|Pop Culture Gadabout|
Saturday, April 05, 2008 |
( 4/05/2008 10:56:00 PM ) Bill S.
"SAVE ME FROM MYSELF." In theory, there's no reason why Wednesday Week shouldn't have been as big as their sisters in 80's Cali girl group power-poppery, the Bangles or Go-Gos. All the right elements were in place: a pair of cute rockin' sibs (singer/guitarist Kristi Callan and drummer Kelly Callan), sweet backing vocals from bassist Heidi Rodewald, a guy guitarist (David Nolte) with a full arsenal of Duane Eddy-isms at his pick 'n' call, plus an affinity for strong, hooky guitar-based pop-rock and simple well-wrought lyrics. Why wasn't this band of smart poppers bigger?
Listening to their 1987 Enigma long-player, What We Had (currently reissued on the Noble Rot label), the answer becomes quickly clear. Though packed with infectious pop tunes, the basic sound of the disc (courtesy producer Don Dixon) is just too 80's college radio to break with a larger audience. Pop-rock this pristine should be upfront, not buried in studio echo like a Joy Division track. Listen to a cut like "Feel So Small," with its handclap rhythms and irrepressible chorus, and you think, "This song should pop! out of my speakers!" when Dixon is still playing with the murky textures of his early REM productions. Not the route to instant radio hookability, which is what these sisters needed.
Play What We Had through four or five times, though, and Wednesday Week's pop greatness comes through in spite of Dixon’s sonic decisions - though you still occasionally wish that the lyrics to a swell kiss-off song like "Boy (You Got Me Good)" came through more clearly. The big exceptions to all this are "Missionary," a hard-rockin' number with a guitar hook reminiscent of the Go-Gos' "Lust to Love," and "Suicide," Kristi's rueful consideration of a lost friend. Both tracks manage to be in sync with the elpee's mysterioso sound.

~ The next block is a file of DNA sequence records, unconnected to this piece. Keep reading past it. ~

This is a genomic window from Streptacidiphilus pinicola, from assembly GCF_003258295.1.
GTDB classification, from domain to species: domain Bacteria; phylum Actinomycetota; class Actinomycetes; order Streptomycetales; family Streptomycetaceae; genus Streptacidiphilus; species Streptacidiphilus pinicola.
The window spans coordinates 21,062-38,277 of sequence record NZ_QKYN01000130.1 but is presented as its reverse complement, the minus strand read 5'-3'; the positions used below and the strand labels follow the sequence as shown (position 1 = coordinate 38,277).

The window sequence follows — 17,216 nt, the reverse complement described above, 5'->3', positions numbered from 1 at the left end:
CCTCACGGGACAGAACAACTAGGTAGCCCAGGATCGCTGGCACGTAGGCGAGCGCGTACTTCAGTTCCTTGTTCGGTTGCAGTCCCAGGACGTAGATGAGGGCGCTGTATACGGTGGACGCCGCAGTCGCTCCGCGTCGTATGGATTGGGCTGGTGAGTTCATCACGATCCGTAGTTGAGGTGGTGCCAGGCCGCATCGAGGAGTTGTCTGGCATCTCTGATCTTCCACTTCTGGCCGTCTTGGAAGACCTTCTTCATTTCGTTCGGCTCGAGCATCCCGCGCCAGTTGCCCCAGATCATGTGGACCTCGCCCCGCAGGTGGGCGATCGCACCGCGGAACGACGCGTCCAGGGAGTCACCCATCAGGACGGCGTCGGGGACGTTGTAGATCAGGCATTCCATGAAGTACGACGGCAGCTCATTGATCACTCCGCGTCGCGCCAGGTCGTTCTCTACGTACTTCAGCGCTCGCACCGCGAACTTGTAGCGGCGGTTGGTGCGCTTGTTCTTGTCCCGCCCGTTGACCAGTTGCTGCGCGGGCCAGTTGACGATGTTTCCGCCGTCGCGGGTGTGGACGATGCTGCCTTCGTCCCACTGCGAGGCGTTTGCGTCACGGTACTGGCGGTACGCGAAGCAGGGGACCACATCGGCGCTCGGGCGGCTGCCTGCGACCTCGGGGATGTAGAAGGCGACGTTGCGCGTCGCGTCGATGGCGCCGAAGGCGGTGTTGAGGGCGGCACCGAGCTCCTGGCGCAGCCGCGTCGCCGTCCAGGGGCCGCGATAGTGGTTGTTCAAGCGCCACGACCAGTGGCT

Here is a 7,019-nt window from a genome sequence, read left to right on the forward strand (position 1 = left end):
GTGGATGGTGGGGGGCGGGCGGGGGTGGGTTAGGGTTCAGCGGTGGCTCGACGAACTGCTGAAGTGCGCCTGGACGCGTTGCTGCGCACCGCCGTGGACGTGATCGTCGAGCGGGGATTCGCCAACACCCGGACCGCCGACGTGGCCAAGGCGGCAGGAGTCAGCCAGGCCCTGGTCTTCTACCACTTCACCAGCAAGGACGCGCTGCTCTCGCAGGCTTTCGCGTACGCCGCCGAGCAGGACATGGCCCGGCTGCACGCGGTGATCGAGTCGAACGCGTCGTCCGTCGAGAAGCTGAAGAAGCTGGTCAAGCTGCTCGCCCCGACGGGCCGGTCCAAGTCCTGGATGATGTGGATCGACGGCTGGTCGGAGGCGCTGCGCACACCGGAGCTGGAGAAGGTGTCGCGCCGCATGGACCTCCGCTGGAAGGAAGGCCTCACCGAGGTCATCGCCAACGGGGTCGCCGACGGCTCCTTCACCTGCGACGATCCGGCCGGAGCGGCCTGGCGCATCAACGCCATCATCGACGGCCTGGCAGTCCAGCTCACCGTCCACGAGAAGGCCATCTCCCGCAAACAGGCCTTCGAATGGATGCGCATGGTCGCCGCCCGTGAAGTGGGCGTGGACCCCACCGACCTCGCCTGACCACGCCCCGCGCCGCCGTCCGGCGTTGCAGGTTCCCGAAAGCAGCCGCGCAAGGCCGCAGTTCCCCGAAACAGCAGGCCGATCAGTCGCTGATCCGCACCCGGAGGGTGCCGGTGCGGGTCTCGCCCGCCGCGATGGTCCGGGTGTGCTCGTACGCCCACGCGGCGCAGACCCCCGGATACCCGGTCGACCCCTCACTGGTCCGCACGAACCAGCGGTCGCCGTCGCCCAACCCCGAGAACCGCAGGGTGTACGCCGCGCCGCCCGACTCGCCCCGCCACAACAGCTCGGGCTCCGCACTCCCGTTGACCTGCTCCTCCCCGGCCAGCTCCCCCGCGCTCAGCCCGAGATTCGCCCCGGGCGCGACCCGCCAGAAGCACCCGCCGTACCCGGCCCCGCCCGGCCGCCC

Still, songs like the regret-drenched "I Wonder What You Hear" and "If Only" (strong basswork on this 'un) remain Class-A pop creations, while "Circle" rocks with the brio of an original Pretenders cut. ("Mystery Achievement," f'rinstance.) As a vocalist, Kristi Callan has a slighter brittler edge than a full-time flirter like Sussana Hoffs, but she really makes you feel her heroines' plights. This is indie pop that still deserves to be heard by a larger audience.
In addition to What We Had's thirteen cuts, Noble Rot's reissue includes all five tracks from an earlier band EP, Betsy's House, plus five more extras from various permutations of the band. The House cuts sound rougher, but are still compelling - particularly the teen-angsty "I Hate Lying to Mom" and jangly "I Don't Know." The only duff track is a woozy Christmas song from a little heard alt rock holiday collection. It sounds like an old vinyl 45 left out in the sun too long, but, hey, at least it's not as egregious as Joan Jett warbling "Little Drummer Boy."
"Looking back just makes me sad," Kristi sings on her band's title track. Listening to the lost opportunities on this great disc of alt-pop, you're liable to agree. But even through the haze of time and a debatable production choice, What We Had is still very very fine.